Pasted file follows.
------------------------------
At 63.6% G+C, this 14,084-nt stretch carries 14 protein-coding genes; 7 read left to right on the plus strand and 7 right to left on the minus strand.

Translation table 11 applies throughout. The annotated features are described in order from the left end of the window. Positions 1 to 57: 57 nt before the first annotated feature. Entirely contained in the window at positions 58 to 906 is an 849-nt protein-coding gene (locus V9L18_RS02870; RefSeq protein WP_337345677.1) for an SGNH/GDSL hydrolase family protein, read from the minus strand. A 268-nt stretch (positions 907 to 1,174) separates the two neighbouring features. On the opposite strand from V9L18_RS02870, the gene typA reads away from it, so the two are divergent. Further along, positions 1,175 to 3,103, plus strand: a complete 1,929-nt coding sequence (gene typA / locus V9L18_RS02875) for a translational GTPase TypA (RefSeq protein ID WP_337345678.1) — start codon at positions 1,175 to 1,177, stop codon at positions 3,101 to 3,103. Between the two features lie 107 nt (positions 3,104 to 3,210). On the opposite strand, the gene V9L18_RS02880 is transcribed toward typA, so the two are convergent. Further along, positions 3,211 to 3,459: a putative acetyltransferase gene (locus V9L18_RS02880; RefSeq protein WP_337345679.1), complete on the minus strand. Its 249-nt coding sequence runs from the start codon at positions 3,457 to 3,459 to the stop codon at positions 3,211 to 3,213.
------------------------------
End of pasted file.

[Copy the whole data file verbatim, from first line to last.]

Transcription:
At 63.6% G+C, this 14,084-nt stretch carries 14 protein-coding genes; 7 read left to right on the plus strand and 7 right to left on the minus strand.

Translation table 11 applies throughout. The annotated features are described in order from the left end of the window. Positions 1 to 57: 57 nt before the first annotated feature. Entirely contained in the window at positions 58 to 906 is an 849-nt protein-coding gene (locus V9L18_RS02870; RefSeq protein WP_337345677.1) for an SGNH/GDSL hydrolase family protein, read from the minus strand. A 268-nt stretch (positions 907 to 1,174) separates the two neighbouring features. On the opposite strand from V9L18_RS02870, the gene typA reads away from it, so the two are divergent. Further along, positions 1,175 to 3,103, plus strand: a complete 1,929-nt coding sequence (gene typA / locus V9L18_RS02875) for a translational GTPase TypA (RefSeq protein ID WP_337345678.1) — start codon at positions 1,175 to 1,177, stop codon at positions 3,101 to 3,103. Between the two features lie 107 nt (positions 3,104 to 3,210). On the opposite strand, the gene V9L18_RS02880 is transcribed toward typA, so the two are convergent. Further along, positions 3,211 to 3,459: a putative acetyltransferase gene (locus V9L18_RS02880; RefSeq protein WP_337345679.1), complete on the minus strand. Its 249-nt coding sequence runs from the start codon at positions 3,457 to 3,459 to the stop codon at positions 3,211 to 3,213.